Islamic Lifestyle

Seeking differentiation, halal online travel agents move away from traditional model

The definition of online travel agent, or OTA, needs to be refined to single out platforms that go beyond selling accommodation and travel packages, as more start-ups targeting the global market compete with their value-added services.

But new entrants should be wary that the services they increasingly provide could work against them, according to Fazal Bahardeen, the founder of pioneering halal travel consultancy CrescentRating.

“OTA has become an old term so now would be the right [time] to come up with a new one to identify the current services. I don’t think anyone refers to Airbnb as an OTA anymore,” Bahardeen told Salaam Gateway.

“The traditional OTA was a bare-bones thing and most of them are not around anymore. People do wonder if OTA is still relevant in the context of these new websites.”

Outside of Indonesia, where a rising trend of halal OTAs focus on the domestic consumer, the number of Muslim-friendly travel sites targeting the global market that offer reviews, destination guides and new ways to access hotel and package deals has continued to grow.

There were at least three major new entrants launching just in the last year. To make their mark, each offers more than bookings alone.


The most recent entrant is, a London-based company founded by Vefa Yabanigul and Veysel Gokbel.

Launched in January, the online booking search engine targets families and millennials, primarily in Europe, and its goal is to “disrupt the $220 billion Muslim travel market”.

The travel market is so saturated and we are trying to differentiate ourselves with our technology, product range and customer service. We believe that the future of travel is twofold: innovation and personalisation,” Gokbel told Salaam Gateway.

His partner, Yabanigul, added that's services are not limited to hotel, tours and activities booking as he believes there is an “information gap about halal travel”.


Slightly older Rihaala entered the market last year, backed by Serendipity Tailormade, a decade-old offline agency that is believed to be one of the first to enter the Muslim-friendly leisure travel market.

Rihaala claims to be the world’s first “dynamic” booking platform dedicated to Muslim travel. In this way, it allows customers to handpick the elements of their holiday or umrah package, such as flights and car rental, to hotels and trips curated with Muslim travellers in mind, Nabeel Shariff, Serendipity’s director, told Salaam Gateway.

“Rihaala allows Muslims to be inspired by travellers just like them, with user-generated content integrated throughout the site, blog and social presence.”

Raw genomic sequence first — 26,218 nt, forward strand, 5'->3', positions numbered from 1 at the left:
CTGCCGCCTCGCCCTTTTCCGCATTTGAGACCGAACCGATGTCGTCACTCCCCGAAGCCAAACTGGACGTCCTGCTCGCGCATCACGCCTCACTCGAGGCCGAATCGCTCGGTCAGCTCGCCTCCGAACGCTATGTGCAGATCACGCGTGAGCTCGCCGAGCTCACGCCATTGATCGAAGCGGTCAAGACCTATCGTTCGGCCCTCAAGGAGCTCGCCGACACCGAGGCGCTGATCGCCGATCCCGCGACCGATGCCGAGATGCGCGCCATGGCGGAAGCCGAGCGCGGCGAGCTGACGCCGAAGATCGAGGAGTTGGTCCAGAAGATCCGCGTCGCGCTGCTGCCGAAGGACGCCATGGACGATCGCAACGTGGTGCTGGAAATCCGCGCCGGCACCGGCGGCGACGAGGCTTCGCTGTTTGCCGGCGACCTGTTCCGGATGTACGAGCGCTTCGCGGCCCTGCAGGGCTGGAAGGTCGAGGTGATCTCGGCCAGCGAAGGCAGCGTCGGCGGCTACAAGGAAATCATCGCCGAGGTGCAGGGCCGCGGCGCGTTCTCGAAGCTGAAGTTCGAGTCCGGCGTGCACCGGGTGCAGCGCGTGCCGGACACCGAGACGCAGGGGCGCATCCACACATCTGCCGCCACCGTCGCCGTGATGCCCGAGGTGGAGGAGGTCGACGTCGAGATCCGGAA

Since its launch to the public in October 2019, Rihaala claims to have seen an average increase in site visitors of 214% month-on-month. Already established in the UK and Middle East, the platform will open up to American and Canadian travellers from mid-March.


The third site launched last June, and also has its roots in offline travel sales.

Ab Rahman Mohd Ali, founder of Malaysia’s HalalHoliday, is also chief executive of a traditional travel agency that specialises in Muslim-friendly travel packages.

HalalHoliday claims to be a “marketplace” rather than an OTA and its approach centres on gathering and selling packages offered by traditional travel agencies, including Ab Rahman’s own POTO and RAFA Travel and Tour. By contrast, pure-digital rivals usually set their own deals directly with hotels and hospitality groups.

“We are also going to offer private label to smaller travel agents who cannot afford their own technology. So a big travel agent in London might supply to HalalHoliday, and we pass it on to a smaller website. It’s actually B2B2C,” said chief operating officer Jerry Ho.



  HalalBooking (UK) HalalTrip (Singapore) Tripfez (Malaysia) Rihaala (UK) HalalHoliday (Malaysia) HalalTravels (UK)
Lists only   YES        
Can book only           YES
Can book and pay online YES YES, via third-party OTA   YES YES, but not working when accessed Mar 5 YES
Lists only            
Can book only            
Can book and pay online     Some tour packages include flights YES YES, but not working when accessed Mar 5  
Lists only            
Can book only            
Can book and pay online YES     Car hire   Limited, and not working when accessed Mar 5
Lists only YES Activities for some destinations covered in blog posts        
Can book only            
Can book and pay online           YES
Lists only   YES   YES    
Can book only            
Can book and pay online     YES   YES YES
Lists only            
Can book only